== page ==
£9.75 million awarded to retrofit cleaner exhausts for Scotland’s buses
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Posted: 3 September 2020 | Sam Mehmet (Intelligent Transport)
The funding aims to support the green recovery from the COVID-19 crisis, whilst improving air quality and supporting the introduction of Low Emission Zones in Scotland’s four biggest cities.
Transport journeys are down in Scotland according to new statistics
The Scottish Government has awarded over £9.75 million to 19 bus and coach operators to retrofit 594 vehicle exhausts in 2020/21 as it looks to reduce harmful emissions and air pollution.
The accredited retrofit technology helps reduce nitrogen dioxide and particulate emissions from older buses and coaches through the installation of specialist exhaust technology by accredited providers. These retrofits will achieve the latest Euro VI standard, which is the equivalent to emissions from a modern diesel bus. Transport Scotland and Energy Saving Trust will also be monitoring emissions performance from the retrofitted vehicles to ensure they perform effectively over time.
Cabinet Secretary for Transport, Infrastructure and Connectivity, Michael Matheson, said: “The Bus Emission Abatement Retrofit Fund benefits Scottish retrofit businesses, our wider bus sector and helps protect public health. It is a high-impact fund which provides a powerful combination of immediate economic stimulus to our valued bus and coach sector and supply chain, whilst supporting our strategic air quality objectives by helping operators to comply with forthcoming Low Emission Zones.
“Each fully occupied bus in our towns and cities can remove the equivalent of 75 cars from the road. That is why buses are part of the solution to tackling congestion, improving air quality and reducing transport emissions – and it is why we are also funding bus priority infrastructure and providing additional support through our Scottish Ultra Low Emission Bus Scheme for greener and cleaner buses.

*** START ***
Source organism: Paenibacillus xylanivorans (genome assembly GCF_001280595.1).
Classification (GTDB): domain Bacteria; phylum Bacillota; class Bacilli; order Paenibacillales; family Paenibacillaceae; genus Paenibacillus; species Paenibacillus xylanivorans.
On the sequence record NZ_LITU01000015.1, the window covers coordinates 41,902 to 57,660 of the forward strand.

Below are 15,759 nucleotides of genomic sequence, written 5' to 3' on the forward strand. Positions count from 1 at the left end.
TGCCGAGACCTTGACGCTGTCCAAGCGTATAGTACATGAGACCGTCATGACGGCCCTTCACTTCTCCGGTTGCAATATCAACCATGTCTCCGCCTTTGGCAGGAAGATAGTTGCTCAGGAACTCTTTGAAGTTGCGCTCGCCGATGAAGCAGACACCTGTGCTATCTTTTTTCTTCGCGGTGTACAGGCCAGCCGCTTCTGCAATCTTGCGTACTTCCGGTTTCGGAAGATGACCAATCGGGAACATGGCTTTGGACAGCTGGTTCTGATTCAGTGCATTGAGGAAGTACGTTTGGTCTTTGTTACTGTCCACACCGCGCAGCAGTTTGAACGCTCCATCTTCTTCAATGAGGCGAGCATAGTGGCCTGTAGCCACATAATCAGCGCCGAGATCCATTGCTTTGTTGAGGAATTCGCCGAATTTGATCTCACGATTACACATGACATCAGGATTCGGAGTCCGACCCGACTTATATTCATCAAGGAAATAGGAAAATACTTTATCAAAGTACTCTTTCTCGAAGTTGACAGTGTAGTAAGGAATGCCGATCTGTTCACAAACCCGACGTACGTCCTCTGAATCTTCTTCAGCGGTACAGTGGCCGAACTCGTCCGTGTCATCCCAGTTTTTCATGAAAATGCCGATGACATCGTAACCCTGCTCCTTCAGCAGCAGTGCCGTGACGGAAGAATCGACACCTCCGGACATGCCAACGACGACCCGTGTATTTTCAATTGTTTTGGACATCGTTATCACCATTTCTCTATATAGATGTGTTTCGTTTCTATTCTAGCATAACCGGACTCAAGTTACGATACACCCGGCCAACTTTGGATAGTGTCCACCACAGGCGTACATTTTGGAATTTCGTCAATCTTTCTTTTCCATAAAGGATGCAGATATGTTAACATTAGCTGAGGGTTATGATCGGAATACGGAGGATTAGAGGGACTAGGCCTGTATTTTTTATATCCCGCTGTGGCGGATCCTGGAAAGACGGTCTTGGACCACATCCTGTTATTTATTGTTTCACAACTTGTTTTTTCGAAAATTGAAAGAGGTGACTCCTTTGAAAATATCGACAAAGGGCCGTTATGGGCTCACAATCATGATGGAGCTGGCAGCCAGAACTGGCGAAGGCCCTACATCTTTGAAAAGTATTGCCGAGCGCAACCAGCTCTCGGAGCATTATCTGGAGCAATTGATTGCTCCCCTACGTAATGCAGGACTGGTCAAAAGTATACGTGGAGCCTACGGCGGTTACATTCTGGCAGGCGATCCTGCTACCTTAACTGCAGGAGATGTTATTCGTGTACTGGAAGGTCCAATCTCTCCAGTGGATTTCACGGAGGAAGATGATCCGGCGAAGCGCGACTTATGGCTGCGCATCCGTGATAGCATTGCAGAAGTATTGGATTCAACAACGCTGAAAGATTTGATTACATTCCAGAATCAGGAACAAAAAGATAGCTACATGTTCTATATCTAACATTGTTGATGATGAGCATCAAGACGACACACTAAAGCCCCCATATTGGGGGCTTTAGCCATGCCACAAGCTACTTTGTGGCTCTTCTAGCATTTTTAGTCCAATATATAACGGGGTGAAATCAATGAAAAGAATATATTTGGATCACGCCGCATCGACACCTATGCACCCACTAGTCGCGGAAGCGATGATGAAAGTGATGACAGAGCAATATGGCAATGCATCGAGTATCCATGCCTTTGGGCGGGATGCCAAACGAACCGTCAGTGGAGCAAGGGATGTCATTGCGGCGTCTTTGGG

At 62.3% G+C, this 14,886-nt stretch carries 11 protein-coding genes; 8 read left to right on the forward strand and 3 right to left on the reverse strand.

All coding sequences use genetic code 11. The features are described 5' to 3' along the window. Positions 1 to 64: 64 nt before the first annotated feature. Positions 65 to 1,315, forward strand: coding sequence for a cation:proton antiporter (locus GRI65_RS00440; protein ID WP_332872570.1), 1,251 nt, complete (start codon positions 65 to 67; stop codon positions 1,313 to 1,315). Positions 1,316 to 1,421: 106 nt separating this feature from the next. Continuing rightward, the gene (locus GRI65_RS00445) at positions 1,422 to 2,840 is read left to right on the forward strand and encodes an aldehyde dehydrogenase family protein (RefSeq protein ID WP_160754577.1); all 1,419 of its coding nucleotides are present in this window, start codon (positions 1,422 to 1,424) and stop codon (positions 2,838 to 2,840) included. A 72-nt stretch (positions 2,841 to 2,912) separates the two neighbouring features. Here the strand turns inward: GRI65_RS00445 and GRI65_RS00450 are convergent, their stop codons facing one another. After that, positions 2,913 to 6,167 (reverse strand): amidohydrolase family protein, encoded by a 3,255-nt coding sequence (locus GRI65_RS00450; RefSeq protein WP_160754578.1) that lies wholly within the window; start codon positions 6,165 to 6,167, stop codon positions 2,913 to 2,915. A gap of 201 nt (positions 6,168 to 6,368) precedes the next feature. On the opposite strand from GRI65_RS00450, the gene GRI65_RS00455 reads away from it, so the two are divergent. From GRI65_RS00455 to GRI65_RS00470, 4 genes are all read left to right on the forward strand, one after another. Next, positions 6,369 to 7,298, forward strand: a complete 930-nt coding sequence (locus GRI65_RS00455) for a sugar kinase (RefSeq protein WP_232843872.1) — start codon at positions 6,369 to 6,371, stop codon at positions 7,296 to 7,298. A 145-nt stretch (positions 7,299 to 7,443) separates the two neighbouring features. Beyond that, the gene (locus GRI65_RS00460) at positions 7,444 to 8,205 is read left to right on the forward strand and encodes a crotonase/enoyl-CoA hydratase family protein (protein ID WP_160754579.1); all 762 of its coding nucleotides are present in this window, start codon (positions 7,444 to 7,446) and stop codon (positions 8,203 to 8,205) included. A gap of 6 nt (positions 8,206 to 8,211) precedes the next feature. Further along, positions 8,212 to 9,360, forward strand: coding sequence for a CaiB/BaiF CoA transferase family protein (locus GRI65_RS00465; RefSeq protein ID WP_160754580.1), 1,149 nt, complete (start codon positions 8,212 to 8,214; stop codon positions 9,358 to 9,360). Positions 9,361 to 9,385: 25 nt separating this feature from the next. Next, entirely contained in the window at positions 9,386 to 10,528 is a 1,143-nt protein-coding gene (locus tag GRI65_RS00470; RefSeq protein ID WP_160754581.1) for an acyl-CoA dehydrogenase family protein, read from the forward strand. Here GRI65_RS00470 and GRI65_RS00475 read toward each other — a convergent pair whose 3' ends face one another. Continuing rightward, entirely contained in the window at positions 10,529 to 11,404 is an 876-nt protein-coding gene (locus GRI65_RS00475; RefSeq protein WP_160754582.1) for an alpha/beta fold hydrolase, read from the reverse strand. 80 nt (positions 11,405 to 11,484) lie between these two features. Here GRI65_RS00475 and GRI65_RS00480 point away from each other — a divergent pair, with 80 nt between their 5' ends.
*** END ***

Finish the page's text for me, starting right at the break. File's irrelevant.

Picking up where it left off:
“For the lifespan of the current fleet, retrofitting offers immediate air quality benefits, making the vehicles compliant with the proposed emission standards of Scotland’s Low Emission Zones – which are vital in our efforts to protect public health from the harmful effects of air pollution in our city centres.”
Stewart McLean, Managing Director of Driveline – a business based in Grangemouth and a supplier of the accredited exhaust retrofit technology, added: “This is a great opportunity for Driveline to help Scottish operators improve their emissions and demonstrate the successful Euro VI product lines that Driveline now offers to the world.”
Claire McVicar, Environmental Officer at Lothian Buses, said: “We are fully committed to improving air quality across all our operations in Edinburgh and The Lothians through our ambitious Bus2020 strategy, in line with the Scottish Government’s Climate Change Targets. We are therefore delighted to receive this substantial funding contribution from the Scottish Government to assist us in achieving our environmental goals.
“Retrofitting a large number of vehicles will help us to continue to reduce our overall emissions and ensure that we are playing our part in improving the air quality in and around Edinburgh for the benefit of residents, workers and visitors to our capital city.”
Air Quality, Fleet Management & Maintenance, Public Transport, Sustainable Urban Transport
Bus & Coach
Driveline, Energy Saving Trust, Lothian Buses, Transport Scotland
Claire McVicar, Michael Matheson, Stewart McLean